This is was in broad daylight, 5 pm or so, in a fairly quiet suburban neighborhood. The street does get fairly busy during rush hour, but it's regularly patrolled by police from two cities (our building is in Los Alamitos, but it's Seal Beach directly across the street). I got this in a forwarded email from the other office; it also said there's been a rash of incidents - a carjacking at the Dairy Queen a mile down the road, someone stealing a dog from the neighborhood across the street, and a drunk driver killing a bicyclist a small distance in the other direction (there seems to be a high proportion of accidents along this road; it curves several times and people just drive too fast).
Who knows if the mugging was by someone local or just a random drive-by? But if I hadn't had to go somewhere yesterday evening, I would have been standing there too, well, maybe across the street. I believe I'll call for a ride home this evening. I don't want to stop taking the bus because of this, though.
One thing strikes me though. For the last month, the Joker movie posters have been all over the place, especially bus stops, and it kept niggling at me that they reminded me of something. I finally figured out what it was.
This is the bus stop poster:
( And this is what it's reminding me of... )
Hi Senoritafish. Google News sent me a link to yesterday's blog entry about the weapons station. FYI, the building in the picture was used to construct the second stage of the Saturn V moon rocket. Those huge doors actually still work, and we very occasionally "exercise them" to make sure that they do. Never know when they might come in handy! Normally though, the doors on this building stay shut. Cheers!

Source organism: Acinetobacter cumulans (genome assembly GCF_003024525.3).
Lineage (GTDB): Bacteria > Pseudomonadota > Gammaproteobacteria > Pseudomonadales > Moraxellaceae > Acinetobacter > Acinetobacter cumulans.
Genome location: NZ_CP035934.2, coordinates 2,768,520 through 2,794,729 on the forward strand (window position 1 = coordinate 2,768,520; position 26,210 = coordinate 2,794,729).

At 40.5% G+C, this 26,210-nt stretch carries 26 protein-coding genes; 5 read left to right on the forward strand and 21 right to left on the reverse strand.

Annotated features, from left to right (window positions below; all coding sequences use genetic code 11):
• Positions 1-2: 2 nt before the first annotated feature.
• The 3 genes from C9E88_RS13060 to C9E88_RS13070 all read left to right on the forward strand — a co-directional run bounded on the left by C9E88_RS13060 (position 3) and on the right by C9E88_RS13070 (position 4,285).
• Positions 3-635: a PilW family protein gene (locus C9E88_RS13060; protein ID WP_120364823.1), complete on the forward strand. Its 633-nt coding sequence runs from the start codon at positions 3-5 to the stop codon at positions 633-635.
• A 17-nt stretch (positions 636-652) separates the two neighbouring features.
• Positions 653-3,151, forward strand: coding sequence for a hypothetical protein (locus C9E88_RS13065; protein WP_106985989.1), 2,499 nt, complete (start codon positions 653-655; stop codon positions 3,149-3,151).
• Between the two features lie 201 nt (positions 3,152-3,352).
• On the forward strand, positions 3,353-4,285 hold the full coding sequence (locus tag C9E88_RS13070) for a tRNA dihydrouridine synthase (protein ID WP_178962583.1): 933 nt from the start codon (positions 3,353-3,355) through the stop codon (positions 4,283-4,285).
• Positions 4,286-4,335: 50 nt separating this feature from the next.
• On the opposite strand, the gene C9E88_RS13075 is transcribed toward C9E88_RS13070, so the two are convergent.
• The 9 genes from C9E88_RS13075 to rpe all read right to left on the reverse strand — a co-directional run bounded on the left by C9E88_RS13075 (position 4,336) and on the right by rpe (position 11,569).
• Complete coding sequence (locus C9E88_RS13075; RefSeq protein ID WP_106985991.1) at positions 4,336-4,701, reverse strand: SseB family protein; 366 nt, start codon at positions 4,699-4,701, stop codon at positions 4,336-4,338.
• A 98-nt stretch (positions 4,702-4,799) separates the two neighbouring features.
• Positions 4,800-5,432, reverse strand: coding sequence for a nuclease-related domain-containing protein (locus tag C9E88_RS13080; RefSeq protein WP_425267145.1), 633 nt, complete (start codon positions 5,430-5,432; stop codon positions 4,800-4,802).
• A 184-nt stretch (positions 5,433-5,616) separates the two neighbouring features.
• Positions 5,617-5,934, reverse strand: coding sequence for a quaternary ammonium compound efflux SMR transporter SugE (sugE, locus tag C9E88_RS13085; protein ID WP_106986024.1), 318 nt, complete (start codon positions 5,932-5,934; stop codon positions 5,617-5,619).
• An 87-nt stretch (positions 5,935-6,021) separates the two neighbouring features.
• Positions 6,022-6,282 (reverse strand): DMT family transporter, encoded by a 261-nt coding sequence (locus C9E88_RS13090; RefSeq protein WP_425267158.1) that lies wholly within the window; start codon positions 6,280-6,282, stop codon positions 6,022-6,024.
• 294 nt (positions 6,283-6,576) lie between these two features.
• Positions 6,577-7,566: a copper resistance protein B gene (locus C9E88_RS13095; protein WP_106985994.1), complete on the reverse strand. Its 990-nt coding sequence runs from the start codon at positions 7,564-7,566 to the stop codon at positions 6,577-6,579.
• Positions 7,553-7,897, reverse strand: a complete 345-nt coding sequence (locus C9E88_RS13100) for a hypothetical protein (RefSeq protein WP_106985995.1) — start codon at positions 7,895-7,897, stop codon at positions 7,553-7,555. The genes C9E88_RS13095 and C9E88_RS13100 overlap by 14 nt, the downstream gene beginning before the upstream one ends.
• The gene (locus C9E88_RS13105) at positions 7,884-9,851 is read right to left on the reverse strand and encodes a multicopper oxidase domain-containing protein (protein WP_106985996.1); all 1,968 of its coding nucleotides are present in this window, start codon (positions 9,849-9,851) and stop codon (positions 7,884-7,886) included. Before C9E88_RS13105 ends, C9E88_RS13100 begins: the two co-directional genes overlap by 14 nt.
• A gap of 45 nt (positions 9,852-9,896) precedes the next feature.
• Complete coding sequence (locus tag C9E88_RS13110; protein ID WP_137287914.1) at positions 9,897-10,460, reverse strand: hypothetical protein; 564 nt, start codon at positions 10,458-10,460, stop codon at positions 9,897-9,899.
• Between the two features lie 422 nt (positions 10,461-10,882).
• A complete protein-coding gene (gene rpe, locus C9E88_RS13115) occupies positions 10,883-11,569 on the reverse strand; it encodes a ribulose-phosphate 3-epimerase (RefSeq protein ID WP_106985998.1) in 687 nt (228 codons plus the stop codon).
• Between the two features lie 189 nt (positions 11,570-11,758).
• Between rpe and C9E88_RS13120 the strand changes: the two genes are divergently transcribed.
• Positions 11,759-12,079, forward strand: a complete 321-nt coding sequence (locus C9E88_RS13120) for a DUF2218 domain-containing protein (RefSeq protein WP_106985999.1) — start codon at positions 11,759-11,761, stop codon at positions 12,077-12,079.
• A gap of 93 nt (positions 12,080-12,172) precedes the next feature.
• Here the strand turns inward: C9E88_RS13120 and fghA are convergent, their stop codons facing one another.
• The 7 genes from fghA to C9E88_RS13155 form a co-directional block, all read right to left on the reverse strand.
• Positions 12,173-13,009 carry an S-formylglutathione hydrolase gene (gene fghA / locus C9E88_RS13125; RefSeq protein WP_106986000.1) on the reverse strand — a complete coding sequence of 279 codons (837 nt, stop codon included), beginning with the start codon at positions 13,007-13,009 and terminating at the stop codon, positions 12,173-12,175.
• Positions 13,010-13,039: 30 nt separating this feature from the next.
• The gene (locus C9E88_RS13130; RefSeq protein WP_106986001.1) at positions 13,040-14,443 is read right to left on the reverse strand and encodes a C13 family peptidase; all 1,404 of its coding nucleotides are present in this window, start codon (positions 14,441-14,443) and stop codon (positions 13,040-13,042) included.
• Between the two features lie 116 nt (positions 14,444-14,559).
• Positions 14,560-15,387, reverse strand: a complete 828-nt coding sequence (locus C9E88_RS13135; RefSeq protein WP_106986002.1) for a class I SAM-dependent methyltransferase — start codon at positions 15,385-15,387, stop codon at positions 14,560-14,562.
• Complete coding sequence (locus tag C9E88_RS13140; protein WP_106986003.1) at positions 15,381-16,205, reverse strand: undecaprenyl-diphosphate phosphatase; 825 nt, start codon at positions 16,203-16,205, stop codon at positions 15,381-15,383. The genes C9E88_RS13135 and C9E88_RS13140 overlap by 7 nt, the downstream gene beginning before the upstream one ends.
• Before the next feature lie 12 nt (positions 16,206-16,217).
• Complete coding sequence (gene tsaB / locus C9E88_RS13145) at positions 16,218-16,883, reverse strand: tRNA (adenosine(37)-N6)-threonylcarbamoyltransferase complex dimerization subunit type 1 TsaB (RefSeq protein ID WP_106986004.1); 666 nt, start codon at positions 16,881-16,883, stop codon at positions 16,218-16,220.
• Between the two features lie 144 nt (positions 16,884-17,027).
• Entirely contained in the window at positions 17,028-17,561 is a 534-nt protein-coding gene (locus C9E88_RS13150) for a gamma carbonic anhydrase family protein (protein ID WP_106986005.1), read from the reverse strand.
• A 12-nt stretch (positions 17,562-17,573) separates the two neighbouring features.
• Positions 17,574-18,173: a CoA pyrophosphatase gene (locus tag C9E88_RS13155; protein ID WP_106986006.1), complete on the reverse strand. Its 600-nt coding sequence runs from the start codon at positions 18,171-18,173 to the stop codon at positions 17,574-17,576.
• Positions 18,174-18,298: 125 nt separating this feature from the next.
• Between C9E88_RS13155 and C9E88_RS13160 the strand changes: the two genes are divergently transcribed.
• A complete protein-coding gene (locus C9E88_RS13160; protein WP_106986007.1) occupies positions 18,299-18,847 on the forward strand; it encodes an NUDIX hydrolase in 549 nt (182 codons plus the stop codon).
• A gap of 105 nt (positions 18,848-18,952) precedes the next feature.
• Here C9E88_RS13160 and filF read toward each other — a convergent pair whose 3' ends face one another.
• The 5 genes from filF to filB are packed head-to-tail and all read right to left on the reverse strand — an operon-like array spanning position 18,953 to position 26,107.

(posted with permission)
Earlier in the summer, tsunami warning signs began appearing along the beaches, and on the downhill side of the streets heading to the coast. My part of the city is located on a mesa, so it is the high ground everyone would be running too. This sign is a couple of blocks from my house. And we've got that OC grafitti going on already; that little sticker guy already appeared here.
( Uphill side of the street... )
Came inside and turned on the news, thinking it might be traffic or a pretty weather background shot. Unfortunately, when the story finally came on, it was about a search for missing swimmers. Apparently five guys decided to go for a swim at 2 am and only three came back. One body was already found and they were doing CPR on another just pulled from the surf before I left for work; however, given that the guy had already been in the water for nearly six hours, the prospect didn't look good.